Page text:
Jean-Louis Cremieux-Brilhac, La France libre: de l'appel du 18 juin a la liberation. Paris: Gallimard, 1996. 969 pp. Notes, bibliography & index. 198FF. ISBN 2-07-073032-8.

Review by Kim Munholland, University of Minnesota Twin Cities, for H-France, March 1998.

Curiously, the Free French movement has been little studied. The abundant literature about its founder, a generous supply of memoirs from participants, and General Charles de Gaulle's own writings provide an impression that much is known about the Free French. Apart from the biographies of de Gaulle, notably Jean Lacouture's first volume, De Gaulle: le rebelle (Paris, 1984) there are only two very brief studies of the Free French movement: Henri Michel's Histoire de la France libre (Paris, 1980 [4th ed. ]), now dated, and Jean-Paul Cointet's La France libre (Paris, 1975) which consists of a brief (30pp.) introductory essay to a selection of documents. The impression derived from these biographies and brief histories is that the story of the Free French is the story of wartime Gaullism. Thanks to Jean-Louis Cremieux-Brilhac, who has brought to his history of the Free French the same thoroughness and scrupulous attention to detail and sources which marked his two previous works on France during the year of defeat, Les Francais de l'an 40, vol. I: La Guerre oui ou non?; vol. II: Ouvriers et soldats (Paris, 1990), we now have an impressive, extensively documented, magisterial history of the Free French movement. The author has consulted a wide range of archival sources in France, Great Britain, and the United States, and he has interviewed many surviving participants. It is a moving story. After following Free France from its beginnings among those French exiles in London who refused the armistice and the inhabitants of scattered outposts of the empire who rallied to the Free French banner in 1940, the reader has difficulty not being touched by Cremieux- Brilhac's final chapter with its heading, taken from de Gaulle, "Paris, ah! Paris...", when the external resistance, represented by the Free French, united with the internal resistance movements at the time of liberation in a moment of unity, exhilaration, and pride restored.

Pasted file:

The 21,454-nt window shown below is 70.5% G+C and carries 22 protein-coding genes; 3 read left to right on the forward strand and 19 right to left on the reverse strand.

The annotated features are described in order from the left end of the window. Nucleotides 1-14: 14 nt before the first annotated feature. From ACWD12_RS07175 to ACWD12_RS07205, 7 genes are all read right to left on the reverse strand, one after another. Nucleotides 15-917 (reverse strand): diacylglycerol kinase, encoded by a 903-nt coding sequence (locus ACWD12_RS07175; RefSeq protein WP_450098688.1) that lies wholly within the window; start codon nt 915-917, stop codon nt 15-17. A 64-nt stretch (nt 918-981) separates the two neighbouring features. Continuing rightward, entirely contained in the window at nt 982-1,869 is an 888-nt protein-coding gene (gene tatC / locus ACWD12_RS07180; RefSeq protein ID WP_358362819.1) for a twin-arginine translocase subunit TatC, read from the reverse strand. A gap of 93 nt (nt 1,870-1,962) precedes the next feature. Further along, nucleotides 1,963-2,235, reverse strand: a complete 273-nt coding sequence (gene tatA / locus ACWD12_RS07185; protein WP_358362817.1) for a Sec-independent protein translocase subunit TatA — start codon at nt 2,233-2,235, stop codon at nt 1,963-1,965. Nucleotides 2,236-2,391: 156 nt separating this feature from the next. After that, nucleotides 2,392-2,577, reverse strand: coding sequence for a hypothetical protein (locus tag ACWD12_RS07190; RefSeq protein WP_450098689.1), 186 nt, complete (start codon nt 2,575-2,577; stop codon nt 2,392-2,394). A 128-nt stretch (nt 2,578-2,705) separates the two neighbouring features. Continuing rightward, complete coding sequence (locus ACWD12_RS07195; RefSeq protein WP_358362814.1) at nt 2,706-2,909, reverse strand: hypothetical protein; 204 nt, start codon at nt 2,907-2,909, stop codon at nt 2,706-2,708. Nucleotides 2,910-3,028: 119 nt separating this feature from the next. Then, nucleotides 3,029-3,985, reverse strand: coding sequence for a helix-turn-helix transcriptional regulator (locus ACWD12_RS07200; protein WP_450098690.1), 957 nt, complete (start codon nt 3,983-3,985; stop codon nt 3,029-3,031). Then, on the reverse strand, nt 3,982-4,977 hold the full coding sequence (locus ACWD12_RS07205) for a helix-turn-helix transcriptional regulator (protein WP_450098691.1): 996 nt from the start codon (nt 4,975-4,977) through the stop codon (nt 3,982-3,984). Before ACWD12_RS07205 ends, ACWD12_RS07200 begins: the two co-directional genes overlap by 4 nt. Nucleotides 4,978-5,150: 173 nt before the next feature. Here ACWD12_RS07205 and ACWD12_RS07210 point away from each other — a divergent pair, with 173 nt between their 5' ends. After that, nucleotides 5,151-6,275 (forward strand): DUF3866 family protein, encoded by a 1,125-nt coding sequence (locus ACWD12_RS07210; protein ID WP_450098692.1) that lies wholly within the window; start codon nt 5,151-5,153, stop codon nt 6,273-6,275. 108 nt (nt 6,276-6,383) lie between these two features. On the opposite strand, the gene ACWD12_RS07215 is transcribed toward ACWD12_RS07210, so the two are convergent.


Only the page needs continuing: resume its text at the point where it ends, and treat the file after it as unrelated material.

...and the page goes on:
The dominating figure of de Gaulle and the supporting mystique of Gaullism explain why there has not been an extensive history of the Free French. Without taking away from de Gaulle's singular accomplishment in virtually willing Free France into existence, the Free French movement was also a history of a group of individuals who "started from nothing" in the phrase of Rene Cassin. As de Gaulle himself noted, Free France was "built out of match sticks." For all of its heroic and emotional appeal, the image, or cultivated memory of Paris liberated by its own devices and France reunited on its own terms has become part of a powerful Gaullist myth, conceived out of the need to find the basis for unity after years of humiliation, compromises, divisions, collaboration, occupation, and resistance. As a participant in the Free French movement, Cremieux-Brilhac brings to his history a personal sense of commitment: "This book," he notes, "is not neutral," but at a distance of fifty years he also offers a sense of detachment and a determination to reveal the realities and complexities which lie behind the memories and the constructed myths. He wants to remind the generation of his grandchildren that the success of the Free French and the triumph of its leader was not a foregone conclusion. Nor is this a history of the internal resistance, only that part of it formed outside of France. In his account Cremieux-Brilhac gives credit to the many individuals who often worked in de Gaulle's shadow but provided important and necessary services to the cause of Free France. These individuals including General Georges Catroux, who accepted de Gaulle's leadership despite his own higher military rank; Rene Pleven, who served faithfully in many capacities and provided steady judgment within the inner councils of the movement; Rene Massigli and Pierre Vienot, who brought diplomatic skills to the task of gaining recognition and acceptance for Free France; and the often overlooked contribution of Maurice Schumann, whose broadcasts over the BBC brought the message of Free France into France. The detailed story told is one of the movement's steady growth, but La France libre also tries to dispel some of the misunderstandings which have grown up around Free France, and in this sense it is a more complex and nuanced history than can be found in the orthodox Gaullist version.